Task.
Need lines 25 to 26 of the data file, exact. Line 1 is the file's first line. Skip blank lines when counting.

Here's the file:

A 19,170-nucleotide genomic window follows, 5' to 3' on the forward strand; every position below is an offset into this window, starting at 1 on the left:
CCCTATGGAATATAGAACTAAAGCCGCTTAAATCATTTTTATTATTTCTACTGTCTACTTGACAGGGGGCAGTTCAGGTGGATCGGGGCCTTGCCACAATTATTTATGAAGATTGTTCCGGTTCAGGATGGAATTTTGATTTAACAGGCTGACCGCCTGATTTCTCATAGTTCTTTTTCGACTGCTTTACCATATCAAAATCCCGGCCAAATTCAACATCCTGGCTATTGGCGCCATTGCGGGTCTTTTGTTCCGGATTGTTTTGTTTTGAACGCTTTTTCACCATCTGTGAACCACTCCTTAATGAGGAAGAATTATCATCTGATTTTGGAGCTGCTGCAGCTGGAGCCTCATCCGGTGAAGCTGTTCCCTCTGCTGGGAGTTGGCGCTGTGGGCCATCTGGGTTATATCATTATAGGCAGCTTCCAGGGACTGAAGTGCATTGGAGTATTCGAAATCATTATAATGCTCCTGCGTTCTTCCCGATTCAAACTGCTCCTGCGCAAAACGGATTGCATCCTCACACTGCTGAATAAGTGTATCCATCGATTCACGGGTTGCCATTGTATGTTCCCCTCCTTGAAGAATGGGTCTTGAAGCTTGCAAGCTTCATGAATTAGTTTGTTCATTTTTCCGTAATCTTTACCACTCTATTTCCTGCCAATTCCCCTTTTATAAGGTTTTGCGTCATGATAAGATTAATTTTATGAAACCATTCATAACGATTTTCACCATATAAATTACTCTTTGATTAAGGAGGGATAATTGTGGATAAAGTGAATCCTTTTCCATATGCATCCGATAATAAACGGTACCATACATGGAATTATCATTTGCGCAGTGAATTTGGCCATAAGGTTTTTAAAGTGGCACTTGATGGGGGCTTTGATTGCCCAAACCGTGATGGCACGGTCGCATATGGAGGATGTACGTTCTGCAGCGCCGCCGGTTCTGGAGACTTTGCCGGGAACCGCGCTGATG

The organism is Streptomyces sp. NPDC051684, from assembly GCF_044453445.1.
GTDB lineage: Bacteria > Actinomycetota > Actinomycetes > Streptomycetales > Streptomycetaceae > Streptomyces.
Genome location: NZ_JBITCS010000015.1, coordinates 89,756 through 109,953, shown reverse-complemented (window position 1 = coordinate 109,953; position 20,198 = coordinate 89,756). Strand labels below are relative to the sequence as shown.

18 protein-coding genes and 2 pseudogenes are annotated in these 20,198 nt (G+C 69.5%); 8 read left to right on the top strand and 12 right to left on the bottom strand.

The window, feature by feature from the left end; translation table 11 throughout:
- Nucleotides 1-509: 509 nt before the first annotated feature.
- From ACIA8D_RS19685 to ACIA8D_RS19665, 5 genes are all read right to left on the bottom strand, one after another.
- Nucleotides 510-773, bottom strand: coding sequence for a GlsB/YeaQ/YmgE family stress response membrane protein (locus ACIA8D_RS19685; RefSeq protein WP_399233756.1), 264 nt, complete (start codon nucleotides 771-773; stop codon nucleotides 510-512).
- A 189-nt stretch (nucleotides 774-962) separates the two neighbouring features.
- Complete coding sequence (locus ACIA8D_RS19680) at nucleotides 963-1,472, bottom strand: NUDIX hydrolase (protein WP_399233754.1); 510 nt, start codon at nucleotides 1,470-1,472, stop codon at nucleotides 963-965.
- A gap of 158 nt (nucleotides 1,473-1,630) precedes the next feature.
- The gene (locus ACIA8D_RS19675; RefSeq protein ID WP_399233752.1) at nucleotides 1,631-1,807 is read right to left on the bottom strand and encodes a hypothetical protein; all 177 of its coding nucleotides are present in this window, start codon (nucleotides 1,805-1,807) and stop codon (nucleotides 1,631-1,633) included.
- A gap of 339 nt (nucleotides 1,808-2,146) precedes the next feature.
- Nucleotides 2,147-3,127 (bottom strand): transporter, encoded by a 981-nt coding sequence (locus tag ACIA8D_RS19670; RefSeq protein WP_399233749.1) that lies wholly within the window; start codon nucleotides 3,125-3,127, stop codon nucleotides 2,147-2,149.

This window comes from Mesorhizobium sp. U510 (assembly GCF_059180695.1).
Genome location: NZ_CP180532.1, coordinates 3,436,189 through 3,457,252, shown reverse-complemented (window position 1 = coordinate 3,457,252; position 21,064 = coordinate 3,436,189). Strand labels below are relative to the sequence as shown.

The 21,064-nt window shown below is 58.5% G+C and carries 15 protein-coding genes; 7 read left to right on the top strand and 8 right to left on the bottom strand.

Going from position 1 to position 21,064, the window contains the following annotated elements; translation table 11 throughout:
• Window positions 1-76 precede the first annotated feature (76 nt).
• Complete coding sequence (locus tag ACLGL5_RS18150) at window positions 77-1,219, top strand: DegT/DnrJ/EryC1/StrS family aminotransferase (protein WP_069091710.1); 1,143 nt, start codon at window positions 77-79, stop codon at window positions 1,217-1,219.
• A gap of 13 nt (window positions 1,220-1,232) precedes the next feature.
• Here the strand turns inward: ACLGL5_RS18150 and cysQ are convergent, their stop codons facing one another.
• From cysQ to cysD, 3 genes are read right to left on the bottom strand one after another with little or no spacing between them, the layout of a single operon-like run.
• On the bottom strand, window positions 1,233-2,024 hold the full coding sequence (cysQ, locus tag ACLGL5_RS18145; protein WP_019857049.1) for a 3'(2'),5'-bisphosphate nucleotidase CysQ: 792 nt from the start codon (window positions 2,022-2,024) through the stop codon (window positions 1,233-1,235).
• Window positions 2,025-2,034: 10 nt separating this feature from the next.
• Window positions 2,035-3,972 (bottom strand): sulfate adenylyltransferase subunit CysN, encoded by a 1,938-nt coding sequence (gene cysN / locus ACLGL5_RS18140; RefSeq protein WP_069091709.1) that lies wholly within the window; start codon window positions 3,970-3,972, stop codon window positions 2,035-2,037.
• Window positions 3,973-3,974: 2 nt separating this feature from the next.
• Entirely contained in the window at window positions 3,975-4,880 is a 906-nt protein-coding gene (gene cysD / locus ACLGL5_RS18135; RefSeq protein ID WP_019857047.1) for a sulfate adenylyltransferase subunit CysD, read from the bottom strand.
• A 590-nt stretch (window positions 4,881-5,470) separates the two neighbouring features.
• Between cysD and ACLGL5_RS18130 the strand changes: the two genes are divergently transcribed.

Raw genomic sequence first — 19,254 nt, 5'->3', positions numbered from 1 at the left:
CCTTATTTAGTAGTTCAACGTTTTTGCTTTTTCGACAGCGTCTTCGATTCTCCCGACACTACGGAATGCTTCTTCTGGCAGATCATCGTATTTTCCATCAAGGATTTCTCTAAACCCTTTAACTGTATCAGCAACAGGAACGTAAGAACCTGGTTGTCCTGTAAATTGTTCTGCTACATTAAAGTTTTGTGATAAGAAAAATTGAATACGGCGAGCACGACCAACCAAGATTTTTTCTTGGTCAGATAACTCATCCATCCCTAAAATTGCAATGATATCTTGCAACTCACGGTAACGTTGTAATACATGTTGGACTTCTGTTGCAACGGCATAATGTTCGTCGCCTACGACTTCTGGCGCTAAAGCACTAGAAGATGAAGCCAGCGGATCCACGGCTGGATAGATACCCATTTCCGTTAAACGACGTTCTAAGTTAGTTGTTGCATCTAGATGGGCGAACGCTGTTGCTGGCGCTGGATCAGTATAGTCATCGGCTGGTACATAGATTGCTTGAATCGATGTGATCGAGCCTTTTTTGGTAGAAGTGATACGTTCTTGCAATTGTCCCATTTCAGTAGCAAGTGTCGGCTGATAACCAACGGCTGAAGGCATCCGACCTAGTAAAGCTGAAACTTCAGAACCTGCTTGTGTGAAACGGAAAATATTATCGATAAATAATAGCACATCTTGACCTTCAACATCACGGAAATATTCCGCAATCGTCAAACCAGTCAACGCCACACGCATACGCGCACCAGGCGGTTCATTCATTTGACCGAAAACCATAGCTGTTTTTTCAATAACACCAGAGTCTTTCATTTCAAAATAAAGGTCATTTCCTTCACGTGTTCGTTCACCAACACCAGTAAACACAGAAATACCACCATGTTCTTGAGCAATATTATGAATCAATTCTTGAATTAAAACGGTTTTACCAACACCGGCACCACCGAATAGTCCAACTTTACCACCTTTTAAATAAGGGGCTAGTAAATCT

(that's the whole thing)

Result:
• From cysQ to cysD, 3 genes are read right to left on the bottom strand one after another with little or no spacing between them, the layout of a single operon-like run.
• On the bottom strand, window positions 1,233-2,024 hold the full coding sequence (cysQ, locus tag ACLGL5_RS18145; protein WP_019857049.1) for a 3'(2'),5'-bisphosphate nucleotidase CysQ: 792 nt from the start codon (window positions 2,022-2,024) through the stop codon (window positions 1,233-1,235).